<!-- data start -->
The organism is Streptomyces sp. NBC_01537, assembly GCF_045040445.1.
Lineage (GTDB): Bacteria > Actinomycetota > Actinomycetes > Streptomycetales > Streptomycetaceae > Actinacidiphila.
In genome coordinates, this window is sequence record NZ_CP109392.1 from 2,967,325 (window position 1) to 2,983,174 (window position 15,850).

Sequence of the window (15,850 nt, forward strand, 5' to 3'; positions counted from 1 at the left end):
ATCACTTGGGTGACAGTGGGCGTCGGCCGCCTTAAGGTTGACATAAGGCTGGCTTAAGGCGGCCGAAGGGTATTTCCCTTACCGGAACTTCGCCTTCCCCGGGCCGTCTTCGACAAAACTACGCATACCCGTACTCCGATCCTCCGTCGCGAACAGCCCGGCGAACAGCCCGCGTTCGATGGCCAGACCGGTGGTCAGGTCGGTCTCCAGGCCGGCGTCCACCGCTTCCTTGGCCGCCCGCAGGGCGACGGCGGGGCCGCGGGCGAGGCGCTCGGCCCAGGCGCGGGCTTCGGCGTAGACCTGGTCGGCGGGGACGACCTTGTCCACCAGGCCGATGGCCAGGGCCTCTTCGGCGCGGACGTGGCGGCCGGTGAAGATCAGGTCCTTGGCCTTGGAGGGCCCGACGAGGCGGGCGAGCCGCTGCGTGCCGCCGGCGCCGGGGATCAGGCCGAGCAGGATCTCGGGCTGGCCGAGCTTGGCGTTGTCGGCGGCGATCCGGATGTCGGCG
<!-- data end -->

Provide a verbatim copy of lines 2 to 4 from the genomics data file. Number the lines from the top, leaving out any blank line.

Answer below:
Lineage (GTDB): Bacteria > Actinomycetota > Actinomycetes > Streptomycetales > Streptomycetaceae > Actinacidiphila.
In genome coordinates, this window is sequence record NZ_CP109392.1 from 2,967,325 (window position 1) to 2,983,174 (window position 15,850).

Sequence of the window (15,850 nt, forward strand, 5' to 3'; positions counted from 1 at the left end):